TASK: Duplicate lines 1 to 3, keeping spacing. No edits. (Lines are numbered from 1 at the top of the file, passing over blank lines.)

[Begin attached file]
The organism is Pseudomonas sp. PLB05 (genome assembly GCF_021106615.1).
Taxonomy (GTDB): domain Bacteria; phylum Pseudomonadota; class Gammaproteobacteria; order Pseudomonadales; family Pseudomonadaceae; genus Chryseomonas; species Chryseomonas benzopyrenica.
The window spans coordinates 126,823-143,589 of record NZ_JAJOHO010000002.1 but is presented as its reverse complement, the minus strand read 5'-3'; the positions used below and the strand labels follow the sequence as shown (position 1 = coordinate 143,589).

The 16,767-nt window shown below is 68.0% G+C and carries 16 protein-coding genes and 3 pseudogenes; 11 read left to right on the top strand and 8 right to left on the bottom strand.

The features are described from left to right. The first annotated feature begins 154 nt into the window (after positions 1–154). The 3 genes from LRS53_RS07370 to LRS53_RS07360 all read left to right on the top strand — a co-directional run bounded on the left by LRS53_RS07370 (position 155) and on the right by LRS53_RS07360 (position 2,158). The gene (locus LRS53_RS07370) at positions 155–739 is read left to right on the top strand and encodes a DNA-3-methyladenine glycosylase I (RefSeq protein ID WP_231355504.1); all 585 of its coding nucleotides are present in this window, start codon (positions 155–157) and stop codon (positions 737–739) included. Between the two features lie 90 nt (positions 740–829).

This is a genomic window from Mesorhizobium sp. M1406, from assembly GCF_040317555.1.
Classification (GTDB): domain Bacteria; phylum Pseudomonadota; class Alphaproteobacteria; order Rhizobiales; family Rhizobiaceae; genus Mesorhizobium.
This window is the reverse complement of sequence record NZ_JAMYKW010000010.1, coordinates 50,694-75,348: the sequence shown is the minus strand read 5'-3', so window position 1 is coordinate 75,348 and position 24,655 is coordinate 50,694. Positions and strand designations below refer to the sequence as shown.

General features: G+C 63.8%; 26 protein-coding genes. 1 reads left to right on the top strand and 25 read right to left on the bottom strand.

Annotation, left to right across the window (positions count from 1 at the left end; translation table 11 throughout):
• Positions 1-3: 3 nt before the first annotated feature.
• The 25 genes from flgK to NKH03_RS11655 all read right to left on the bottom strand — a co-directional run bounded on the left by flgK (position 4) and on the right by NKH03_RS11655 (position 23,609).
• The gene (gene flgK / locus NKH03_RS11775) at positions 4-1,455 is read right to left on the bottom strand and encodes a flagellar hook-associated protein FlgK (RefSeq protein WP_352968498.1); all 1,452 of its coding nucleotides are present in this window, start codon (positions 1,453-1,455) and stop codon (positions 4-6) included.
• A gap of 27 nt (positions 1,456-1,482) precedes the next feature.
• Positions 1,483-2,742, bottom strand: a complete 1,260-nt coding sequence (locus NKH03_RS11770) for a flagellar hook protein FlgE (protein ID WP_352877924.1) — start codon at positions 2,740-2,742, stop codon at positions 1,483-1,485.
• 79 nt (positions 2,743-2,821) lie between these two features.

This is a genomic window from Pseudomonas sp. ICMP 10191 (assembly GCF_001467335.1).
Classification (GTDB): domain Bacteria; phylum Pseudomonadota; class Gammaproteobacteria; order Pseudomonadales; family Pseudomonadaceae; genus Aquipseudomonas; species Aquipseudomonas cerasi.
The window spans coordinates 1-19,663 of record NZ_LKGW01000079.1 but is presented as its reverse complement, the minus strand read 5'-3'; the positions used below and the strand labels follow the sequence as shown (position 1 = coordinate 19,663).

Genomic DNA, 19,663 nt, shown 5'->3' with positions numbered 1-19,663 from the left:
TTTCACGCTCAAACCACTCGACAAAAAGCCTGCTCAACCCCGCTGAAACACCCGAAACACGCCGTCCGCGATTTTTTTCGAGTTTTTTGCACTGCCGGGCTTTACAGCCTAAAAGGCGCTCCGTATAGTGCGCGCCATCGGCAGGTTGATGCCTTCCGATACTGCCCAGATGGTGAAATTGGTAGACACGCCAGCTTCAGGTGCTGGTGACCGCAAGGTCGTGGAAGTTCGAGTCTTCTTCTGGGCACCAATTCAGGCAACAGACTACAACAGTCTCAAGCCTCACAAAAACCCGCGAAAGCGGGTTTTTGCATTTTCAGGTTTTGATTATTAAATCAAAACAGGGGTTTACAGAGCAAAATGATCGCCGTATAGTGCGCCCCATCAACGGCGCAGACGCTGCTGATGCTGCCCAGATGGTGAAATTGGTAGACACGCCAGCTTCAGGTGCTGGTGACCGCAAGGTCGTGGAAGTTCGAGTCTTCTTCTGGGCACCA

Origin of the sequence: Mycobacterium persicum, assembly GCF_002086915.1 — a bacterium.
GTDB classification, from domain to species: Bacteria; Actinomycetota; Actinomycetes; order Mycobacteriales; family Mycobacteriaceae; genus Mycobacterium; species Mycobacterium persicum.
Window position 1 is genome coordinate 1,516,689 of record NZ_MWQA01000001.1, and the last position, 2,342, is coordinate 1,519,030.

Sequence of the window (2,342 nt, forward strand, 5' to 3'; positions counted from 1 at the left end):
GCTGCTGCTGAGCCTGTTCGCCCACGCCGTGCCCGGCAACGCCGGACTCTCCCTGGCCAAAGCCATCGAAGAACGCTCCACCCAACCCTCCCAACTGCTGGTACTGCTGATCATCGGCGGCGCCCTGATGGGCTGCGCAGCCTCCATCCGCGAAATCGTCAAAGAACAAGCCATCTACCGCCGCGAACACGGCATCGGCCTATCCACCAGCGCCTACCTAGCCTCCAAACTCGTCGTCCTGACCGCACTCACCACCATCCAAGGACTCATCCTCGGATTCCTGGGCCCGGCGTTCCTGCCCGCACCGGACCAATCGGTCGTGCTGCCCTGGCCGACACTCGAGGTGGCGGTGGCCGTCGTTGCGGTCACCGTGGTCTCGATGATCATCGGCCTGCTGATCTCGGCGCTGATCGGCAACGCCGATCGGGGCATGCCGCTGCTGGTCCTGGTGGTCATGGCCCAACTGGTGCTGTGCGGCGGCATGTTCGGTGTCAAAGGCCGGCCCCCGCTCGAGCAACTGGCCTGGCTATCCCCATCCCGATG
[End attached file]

The organism is Pseudomonas sp. PLB05 (genome assembly GCF_021106615.1).
Taxonomy (GTDB): domain Bacteria; phylum Pseudomonadota; class Gammaproteobacteria; order Pseudomonadales; family Pseudomonadaceae; genus Chryseomonas; species Chryseomonas benzopyrenica.
The window spans coordinates 126,823-143,589 of record NZ_JAJOHO010000002.1 but is presented as its reverse complement, the minus strand read 5'-3'; the positions used below and the strand labels follow the sequence as shown (position 1 = coordinate 143,589).